Absolute Riot to Drive: 2019 BMW M2 Competition Review


Predator, performance car, bulldog. That’s what I came away with after a week with the 2019 BMW M2 Competition. Now, popular wisdom says, that over the last 15 years or so, BMW has lost its way when it came to building exciting cars. While it's obvious they can still build a fast, sexy car, what they’ve seemingly forgotten is that it’s the passion that ignites those who purchase them. That’s why this little M2 is so important, as not only was it an absolute riot to drive, but it gets back to the essence of what BMW used to be known for – excitement.

BMW M2 Competition

2019 BMW M2 Competition Exterior

Building an attractive sports car is no easy task, especially when you’ve got to start with an existing platform. By itself, a base model 230i Coupe is attractive, but it really doesn’t go farther than that. The M2 however, now that’s a different story entirely.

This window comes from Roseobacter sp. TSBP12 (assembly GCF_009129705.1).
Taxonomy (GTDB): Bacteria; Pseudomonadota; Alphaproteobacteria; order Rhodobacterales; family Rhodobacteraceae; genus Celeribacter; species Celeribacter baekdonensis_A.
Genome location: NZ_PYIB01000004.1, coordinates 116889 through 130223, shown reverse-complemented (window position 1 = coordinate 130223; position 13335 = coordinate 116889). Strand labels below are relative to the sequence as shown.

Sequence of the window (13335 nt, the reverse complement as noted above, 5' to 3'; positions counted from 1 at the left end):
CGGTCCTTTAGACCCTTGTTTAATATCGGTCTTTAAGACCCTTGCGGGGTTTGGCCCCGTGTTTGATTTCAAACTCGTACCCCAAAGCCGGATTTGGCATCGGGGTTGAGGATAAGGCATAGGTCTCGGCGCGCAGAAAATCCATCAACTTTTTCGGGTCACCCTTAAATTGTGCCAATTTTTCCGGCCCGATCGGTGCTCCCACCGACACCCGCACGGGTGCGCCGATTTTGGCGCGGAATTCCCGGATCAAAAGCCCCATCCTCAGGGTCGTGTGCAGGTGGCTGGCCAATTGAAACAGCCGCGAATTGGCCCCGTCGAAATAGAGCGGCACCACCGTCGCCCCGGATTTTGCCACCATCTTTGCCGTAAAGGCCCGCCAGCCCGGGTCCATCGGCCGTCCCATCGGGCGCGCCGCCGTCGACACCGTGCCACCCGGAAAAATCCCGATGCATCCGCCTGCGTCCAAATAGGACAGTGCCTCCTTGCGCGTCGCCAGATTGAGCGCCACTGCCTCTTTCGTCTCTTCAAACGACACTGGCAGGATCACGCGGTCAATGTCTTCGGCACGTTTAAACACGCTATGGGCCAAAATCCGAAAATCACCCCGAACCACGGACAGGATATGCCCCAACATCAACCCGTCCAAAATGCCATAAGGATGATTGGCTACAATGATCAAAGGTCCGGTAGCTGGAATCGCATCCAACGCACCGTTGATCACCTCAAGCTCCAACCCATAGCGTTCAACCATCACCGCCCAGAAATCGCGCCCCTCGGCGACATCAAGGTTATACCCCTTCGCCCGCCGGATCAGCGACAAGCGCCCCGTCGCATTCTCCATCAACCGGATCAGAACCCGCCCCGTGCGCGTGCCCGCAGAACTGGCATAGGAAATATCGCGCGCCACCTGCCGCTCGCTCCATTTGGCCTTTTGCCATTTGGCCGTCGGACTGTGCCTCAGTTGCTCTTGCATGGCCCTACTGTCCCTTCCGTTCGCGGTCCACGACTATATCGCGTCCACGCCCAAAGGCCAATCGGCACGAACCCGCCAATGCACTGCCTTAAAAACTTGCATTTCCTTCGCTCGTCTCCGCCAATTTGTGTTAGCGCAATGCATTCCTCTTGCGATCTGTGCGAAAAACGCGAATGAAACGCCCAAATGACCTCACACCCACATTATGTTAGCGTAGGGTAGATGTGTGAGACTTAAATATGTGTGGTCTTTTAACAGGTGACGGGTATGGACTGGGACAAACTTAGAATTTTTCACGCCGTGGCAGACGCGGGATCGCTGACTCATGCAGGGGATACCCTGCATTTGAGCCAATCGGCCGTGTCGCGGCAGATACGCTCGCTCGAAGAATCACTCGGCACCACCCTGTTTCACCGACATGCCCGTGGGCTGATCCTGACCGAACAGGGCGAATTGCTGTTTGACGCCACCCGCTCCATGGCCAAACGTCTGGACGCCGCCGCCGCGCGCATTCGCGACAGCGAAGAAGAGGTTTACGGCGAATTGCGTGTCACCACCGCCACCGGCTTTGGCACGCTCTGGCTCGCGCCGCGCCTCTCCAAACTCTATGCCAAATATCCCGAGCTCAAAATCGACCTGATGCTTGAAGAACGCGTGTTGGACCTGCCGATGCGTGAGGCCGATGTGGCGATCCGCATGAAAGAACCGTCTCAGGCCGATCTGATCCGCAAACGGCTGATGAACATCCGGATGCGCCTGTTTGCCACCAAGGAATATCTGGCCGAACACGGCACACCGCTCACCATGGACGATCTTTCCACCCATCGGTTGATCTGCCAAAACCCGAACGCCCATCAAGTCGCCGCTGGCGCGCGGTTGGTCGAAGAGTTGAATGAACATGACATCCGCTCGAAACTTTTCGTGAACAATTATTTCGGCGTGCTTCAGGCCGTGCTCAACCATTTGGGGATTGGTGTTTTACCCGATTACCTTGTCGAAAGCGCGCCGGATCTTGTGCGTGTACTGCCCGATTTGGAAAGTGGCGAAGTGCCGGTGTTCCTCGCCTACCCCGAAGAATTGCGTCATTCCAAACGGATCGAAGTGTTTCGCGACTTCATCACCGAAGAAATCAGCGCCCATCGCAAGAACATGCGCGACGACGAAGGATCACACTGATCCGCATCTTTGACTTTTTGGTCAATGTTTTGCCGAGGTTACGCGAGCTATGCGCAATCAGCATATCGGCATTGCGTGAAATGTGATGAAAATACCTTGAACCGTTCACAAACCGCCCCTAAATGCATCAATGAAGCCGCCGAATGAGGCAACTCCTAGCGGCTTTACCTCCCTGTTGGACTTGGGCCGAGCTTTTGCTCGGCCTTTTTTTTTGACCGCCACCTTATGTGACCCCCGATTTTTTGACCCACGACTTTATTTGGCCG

First off, the M2 is more than three inches wider than a standard 2-Series. Those bulging fenders not only look amazing, but also allow the M2 to run a staggered wheel and tire stance. We’re talking about 19x9 inches alloys up front that wear 245/35-series tires, and 19x10 inches in the rear, with a 265/35-series.

Then there’s the front end,  with its blacked out kidney bean grille, LED headlamps and a wicked looking lower fascia that lets one peak at the plethora of engine coolers tucked behind it. Another telltale sign that this isn’t your average 2-series are the blacked M2 badges on the front quarters, a pair of beautifully sculpted aero mirrors, and a rear end that contains some of the sexiest hips we’ve seen on a production car in recent years.